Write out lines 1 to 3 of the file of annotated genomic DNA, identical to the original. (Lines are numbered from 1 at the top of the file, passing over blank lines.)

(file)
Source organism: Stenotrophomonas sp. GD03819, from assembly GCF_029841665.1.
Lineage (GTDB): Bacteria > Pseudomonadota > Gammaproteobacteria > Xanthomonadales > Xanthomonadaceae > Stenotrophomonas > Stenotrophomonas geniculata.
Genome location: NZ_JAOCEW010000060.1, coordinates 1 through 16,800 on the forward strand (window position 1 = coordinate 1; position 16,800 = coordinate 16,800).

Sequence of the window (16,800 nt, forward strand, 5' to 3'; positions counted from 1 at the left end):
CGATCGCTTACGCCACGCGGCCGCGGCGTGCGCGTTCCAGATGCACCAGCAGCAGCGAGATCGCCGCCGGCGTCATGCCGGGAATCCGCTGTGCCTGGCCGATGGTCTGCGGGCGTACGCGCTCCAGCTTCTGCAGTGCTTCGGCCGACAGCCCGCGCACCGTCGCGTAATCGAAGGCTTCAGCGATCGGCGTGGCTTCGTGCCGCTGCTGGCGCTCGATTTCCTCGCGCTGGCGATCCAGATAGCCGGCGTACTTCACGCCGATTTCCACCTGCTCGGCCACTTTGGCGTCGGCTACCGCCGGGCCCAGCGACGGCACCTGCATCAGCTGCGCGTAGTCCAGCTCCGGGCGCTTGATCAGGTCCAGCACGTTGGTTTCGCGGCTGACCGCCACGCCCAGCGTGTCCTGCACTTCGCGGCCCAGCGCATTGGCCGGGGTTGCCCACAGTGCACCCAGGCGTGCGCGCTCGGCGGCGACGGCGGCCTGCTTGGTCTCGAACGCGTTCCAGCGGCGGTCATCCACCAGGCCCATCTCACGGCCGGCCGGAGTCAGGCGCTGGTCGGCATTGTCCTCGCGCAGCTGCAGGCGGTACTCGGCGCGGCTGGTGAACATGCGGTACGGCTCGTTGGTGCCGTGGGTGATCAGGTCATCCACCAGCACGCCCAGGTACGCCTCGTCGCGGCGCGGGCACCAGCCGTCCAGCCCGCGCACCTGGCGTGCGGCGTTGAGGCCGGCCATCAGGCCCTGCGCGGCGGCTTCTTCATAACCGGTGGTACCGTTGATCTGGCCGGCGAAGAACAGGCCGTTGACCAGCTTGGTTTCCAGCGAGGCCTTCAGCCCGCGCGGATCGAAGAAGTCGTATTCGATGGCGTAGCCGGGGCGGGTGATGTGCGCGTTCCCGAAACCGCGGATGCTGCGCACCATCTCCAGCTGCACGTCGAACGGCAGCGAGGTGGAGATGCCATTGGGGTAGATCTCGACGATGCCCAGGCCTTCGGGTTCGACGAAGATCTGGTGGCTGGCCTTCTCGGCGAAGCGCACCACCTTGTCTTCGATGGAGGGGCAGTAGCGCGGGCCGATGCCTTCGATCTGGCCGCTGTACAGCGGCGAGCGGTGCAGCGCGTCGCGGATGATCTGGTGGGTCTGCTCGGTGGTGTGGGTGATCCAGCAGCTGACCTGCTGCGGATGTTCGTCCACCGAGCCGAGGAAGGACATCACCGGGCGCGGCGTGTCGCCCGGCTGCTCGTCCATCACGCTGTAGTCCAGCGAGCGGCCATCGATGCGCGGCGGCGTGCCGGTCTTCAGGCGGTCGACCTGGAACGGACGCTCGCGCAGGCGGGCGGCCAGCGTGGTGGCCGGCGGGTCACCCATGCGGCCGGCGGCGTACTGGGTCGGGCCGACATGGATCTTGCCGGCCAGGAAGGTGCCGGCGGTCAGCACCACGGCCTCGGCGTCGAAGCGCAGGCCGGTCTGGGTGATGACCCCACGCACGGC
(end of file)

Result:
Source organism: Stenotrophomonas sp. GD03819, from assembly GCF_029841665.1.
Lineage (GTDB): Bacteria > Pseudomonadota > Gammaproteobacteria > Xanthomonadales > Xanthomonadaceae > Stenotrophomonas > Stenotrophomonas geniculata.
Genome location: NZ_JAOCEW010000060.1, coordinates 1 through 16,800 on the forward strand (window position 1 = coordinate 1; position 16,800 = coordinate 16,800).